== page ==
Travel: Old Town Charm – Day 8

in Old Town, Quebec

Full gallery of photos

It was another cold, clear morning for us in Québec City. Our plan for the day was to spend a bit more time touring Old Town. This was partly strategic because we found out upon arriving that the city’s St. Patrick’s Day parade (yup, they’re still going) would in part be parading down one of the streets nearby to our house, so we thought we’d try and get around it before it started. We opted to walk down Old Town, instead of taking transit, in part because our bus passes had expired but also to take in the city. It was, however, exceedingly cold on our walk (that wind really kills you), but the view was certainly lovely. We made our way down to our brunch stop of the day at Le Lapin Sauté, known, unsurprisingly for their rabbit dishes. Located in the heart of Old Town, on the famed Rue Petit Champlain, it wasn’t hard to find the cute little restaurant.

DSC05264

It was a charming, snug little place, and we were soon salivating over our choices on the menu. Because I couldn’t resist having at least some rabbit, we ordered a rabbit pâté to start. It had good flavour but kind of a bizarre, spongey texture. Our mains, however, were super delicious. David had rabbit rillettes with potatoes (fried in duck fat) and eggs. I had a sugar loaf (which resembles French toast) with maple cream, maple flakes, a fried egg and foie gras. I absolutely loved the combination of sweet maple bread and savoury foie gras that just melted in your mouth. Nomnomnom. Our waitress, who had originally spoken to us in English, kindly humoured David and spoke with him in French for a bit, saying she was happy to let him practice his French and that any time an Anglophone speaks French, she considers it a win.

rabbit rillettes with potatoes and eggs at La Lapin Sauté
rabbit rillettes with potatoes and eggs at La Lapin Sauté

Full of delicious brunchiness, we headed back out into the cold to explore Old Town. Rue Petit Champlain was fairly well tourist-trafficked and had a suitable number of classy tourist shops to match, selling local art and clothing. You could even pose with a “fur trapper” decked out in full regalia from the  early years of Canadian history and was even flanked by two arctic dogs. We made our way out to the river and stared up at the looming Château Frontenac. The cold was starting to get to us, so we continued moving through the Old Town streets, passing charming antique shops and beautiful old buildings. We eventually made our way out of Old Town, somewhat unintentionally, so wound our way back, climbing a rickety set of wooden stairs (which could have been dubbed the ‘Breakneck Stairs’). We heard the trumpeting call of bagpipers not far away, which meant we’d accidentally made our way closer to the parade route than we’d attended.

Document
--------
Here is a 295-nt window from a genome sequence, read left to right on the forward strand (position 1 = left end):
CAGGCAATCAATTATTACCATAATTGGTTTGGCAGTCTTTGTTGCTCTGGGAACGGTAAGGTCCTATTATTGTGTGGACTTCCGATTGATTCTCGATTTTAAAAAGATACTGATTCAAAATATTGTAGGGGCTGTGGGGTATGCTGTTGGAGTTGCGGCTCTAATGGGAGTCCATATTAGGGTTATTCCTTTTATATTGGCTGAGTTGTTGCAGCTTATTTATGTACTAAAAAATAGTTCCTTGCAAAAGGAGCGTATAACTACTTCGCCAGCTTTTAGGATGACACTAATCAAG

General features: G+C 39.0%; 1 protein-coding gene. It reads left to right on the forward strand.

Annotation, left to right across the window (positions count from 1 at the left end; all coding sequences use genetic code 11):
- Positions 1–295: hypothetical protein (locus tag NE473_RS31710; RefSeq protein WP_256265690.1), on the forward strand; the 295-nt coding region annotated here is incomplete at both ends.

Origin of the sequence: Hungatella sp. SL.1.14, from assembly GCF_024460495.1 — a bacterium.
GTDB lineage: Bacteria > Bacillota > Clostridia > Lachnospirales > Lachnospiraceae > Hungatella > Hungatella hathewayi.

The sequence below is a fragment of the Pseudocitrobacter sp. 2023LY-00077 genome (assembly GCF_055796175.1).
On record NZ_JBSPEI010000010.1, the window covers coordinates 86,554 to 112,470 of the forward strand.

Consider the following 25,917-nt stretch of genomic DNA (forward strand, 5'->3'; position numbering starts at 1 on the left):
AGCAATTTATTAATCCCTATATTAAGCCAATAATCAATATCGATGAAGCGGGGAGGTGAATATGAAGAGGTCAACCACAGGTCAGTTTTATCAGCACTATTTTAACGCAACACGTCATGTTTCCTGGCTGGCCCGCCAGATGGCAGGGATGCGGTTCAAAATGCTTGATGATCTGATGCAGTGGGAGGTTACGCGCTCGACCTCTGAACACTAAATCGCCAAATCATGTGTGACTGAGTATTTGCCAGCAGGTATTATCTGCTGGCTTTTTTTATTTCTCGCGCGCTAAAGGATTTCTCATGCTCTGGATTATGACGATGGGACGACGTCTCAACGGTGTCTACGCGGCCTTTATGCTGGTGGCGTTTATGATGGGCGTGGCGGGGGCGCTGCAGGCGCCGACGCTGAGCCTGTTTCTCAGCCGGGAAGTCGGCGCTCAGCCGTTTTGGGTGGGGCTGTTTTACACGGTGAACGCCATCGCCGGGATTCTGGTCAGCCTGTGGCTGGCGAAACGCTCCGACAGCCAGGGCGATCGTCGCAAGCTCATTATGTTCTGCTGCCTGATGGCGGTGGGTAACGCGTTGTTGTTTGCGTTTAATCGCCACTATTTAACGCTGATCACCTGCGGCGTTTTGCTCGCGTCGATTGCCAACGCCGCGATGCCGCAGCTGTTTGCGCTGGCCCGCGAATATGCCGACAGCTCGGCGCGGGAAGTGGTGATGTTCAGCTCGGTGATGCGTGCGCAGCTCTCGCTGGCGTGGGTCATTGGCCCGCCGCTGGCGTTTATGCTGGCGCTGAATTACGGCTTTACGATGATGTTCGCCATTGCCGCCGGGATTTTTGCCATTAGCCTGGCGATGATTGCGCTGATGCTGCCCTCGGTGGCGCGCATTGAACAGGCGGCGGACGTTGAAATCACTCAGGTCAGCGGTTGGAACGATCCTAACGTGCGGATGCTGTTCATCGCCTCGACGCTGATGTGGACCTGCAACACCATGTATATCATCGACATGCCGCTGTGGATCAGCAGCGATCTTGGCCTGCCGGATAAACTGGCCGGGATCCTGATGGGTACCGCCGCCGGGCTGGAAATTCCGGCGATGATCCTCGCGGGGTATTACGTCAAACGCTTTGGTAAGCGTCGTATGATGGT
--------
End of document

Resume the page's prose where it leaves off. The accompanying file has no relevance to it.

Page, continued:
along the St. Lawrence river in Old Town
along the St. Lawrence river in Old Town

We figured we’d take a peek and saw that the crowds weren’t completely blocking the sidewalks. Funnily enough, the first pipe band that came marching around the corner was the Chicago Police Department Pipe and Drum band. It was particularly funny because the previous night at Le Hobbit, our bartender asked, when he found out we lived in Chicago, whether we were police officers. Apparently the Chicago Police pipe band had been playing next door at the Irish pub the night before. So it was particularly funny to actually have gotten to see them march in the parade. We lingered for awhile, admiring the Irish wolf hounds wandering about and witnessing a mock battle of Viking-like warriors, before moving on our way.